Chapter

Stockades and Musket Balls

Robert S. Carr

in Digging Miami

Published by University Press of Florida

Published in print September 2012 | ISBN: 9780813042060
Published online January 2013 | e-ISBN: 9780813043463 | DOI: http://dx.doi.org/10.5744/florida/9780813042060.003.0013
Stockades and Musket Balls

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This chapter examines the history of the Seminole Wars (1836-1858) in southeast Florida. After the attack on the Cape Florida lighthouse in 1836 and Indian Key in 1840, most of South Florida became depopulated of settlers. The arrival of the military, including the army, navy, and cutter marines, led to the establishment of two principal forts: Fort Dallas on the Miami River and Fort Bankhead on Key Biscayne. At least four temporary forts or camps also were established: Fort Miami, Fort Kemble, Fort Henry, and “Fort Desolation.” Archaeological evidence of military life in South Florida is examined from fort sites and from military camps into the Everglades. Associated artifacts and documentation of soldiers’ graves are discussed. The most enduring evidence of the area's military presence, the military road built between Fort Dallas and Fort Lauderdale, is discussed and surviving segments of the road are identified.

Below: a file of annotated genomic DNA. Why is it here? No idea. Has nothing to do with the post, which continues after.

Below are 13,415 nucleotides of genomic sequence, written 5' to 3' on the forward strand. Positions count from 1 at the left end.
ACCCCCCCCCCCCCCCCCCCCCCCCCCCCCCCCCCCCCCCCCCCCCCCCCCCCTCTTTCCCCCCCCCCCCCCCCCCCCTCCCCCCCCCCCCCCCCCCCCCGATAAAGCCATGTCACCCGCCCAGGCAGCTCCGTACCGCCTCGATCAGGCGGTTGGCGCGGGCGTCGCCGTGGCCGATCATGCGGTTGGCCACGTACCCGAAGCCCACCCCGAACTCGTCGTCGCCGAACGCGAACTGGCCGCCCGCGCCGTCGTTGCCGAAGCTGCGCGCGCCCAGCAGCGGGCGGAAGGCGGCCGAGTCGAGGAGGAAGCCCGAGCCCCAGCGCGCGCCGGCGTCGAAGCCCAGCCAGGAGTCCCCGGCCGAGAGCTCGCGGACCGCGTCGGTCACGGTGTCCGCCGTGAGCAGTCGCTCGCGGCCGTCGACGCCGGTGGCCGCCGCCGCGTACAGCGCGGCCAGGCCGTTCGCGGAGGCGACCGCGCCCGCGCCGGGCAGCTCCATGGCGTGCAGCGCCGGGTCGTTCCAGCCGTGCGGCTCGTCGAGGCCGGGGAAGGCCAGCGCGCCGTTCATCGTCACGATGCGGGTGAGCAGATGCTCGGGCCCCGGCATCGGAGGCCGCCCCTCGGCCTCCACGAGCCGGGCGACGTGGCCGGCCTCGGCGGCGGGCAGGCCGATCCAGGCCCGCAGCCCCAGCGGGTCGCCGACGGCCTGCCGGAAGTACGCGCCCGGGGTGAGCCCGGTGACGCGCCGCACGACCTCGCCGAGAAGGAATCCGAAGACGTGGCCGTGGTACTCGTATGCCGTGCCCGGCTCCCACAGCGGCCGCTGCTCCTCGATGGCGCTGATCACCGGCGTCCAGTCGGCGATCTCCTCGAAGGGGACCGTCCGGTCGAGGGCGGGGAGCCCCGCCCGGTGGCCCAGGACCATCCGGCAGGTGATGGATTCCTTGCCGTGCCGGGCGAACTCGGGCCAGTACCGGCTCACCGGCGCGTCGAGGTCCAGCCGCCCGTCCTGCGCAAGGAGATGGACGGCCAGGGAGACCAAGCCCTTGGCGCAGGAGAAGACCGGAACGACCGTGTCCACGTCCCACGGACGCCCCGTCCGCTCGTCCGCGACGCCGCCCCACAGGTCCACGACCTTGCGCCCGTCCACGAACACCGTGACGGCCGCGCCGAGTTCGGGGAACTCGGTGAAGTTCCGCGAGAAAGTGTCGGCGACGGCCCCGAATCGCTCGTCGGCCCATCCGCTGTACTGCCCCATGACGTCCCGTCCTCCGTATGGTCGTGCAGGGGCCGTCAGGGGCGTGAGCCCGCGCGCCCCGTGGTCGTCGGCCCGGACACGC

Keywords: Fort Dallas; military history; Fort Bankhead; Fort Henry; Captain Abner Doubleday; Colonel Shelby Harney

Chapter.  6277 words.  Illustrated.

Subjects: Prehistoric Archaeology

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